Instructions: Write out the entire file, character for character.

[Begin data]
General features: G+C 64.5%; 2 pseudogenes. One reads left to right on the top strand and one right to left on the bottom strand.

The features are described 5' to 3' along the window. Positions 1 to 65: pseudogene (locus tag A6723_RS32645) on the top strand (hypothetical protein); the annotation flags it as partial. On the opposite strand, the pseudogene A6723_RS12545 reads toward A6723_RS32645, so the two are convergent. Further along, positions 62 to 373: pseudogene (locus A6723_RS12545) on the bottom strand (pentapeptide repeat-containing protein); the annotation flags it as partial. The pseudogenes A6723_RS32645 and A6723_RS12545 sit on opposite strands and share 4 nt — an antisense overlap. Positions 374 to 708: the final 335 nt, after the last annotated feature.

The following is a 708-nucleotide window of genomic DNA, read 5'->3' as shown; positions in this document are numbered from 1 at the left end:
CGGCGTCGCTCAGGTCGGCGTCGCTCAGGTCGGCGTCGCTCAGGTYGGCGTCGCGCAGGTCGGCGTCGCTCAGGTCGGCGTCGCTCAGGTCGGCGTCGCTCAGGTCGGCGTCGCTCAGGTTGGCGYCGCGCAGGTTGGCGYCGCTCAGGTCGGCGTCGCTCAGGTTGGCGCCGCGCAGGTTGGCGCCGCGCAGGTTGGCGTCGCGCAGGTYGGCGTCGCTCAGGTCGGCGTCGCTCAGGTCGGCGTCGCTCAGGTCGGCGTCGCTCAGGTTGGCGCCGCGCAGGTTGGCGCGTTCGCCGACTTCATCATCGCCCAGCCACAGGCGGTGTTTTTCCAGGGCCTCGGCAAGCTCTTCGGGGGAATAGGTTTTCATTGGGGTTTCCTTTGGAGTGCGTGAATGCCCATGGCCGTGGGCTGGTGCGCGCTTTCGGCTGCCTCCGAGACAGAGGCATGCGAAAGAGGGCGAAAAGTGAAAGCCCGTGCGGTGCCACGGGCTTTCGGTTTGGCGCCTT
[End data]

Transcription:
General features: G+C 64.5%; 2 pseudogenes. One reads left to right on the top strand and one right to left on the bottom strand.

The features are described 5' to 3' along the window. Positions 1 to 65: pseudogene (locus tag A6723_RS32645) on the top strand (hypothetical protein); the annotation flags it as partial. On the opposite strand, the pseudogene A6723_RS12545 reads toward A6723_RS32645, so the two are convergent. Further along, positions 62 to 373: pseudogene (locus A6723_RS12545) on the bottom strand (pentapeptide repeat-containing protein); the annotation flags it as partial. The pseudogenes A6723_RS32645 and A6723_RS12545 sit on opposite strands and share 4 nt — an antisense overlap. Positions 374 to 708: the final 335 nt, after the last annotated feature.

The following is a 708-nucleotide window of genomic DNA, read 5'->3' as shown; positions in this document are numbered from 1 at the left end:
CGGCGTCGCTCAGGTCGGCGTCGCTCAGGTCGGCGTCGCTCAGGTYGGCGTCGCGCAGGTCGGCGTCGCTCAGGTCGGCGTCGCTCAGGTCGGCGTCGCTCAGGTCGGCGTCGCTCAGGTTGGCGYCGCGCAGGTTGGCGYCGCTCAGGTCGGCGTCGCTCAGGTTGGCGCCGCGCAGGTTGGCGCCGCGCAGGTTGGCGTCGCGCAGGTYGGCGTCGCTCAGGTCGGCGTCGCTCAGGTCGGCGTCGCTCAGGTCGGCGTCGCTCAGGTTGGCGCCGCGCAGGTTGGCGCGTTCGCCGACTTCATCATCGCCCAGCCACAGGCGGTGTTTTTCCAGGGCCTCGGCAAGCTCTTCGGGGGAATAGGTTTTCATTGGGGTTTCCTTTGGAGTGCGTGAATGCCCATGGCCGTGGGCTGGTGCGCGCTTTCGGCTGCCTCCGAGACAGAGGCATGCGAAAGAGGGCGAAAAGTGAAAGCCCGTGCGGTGCCACGGGCTTTCGGTTTGGCGCCTT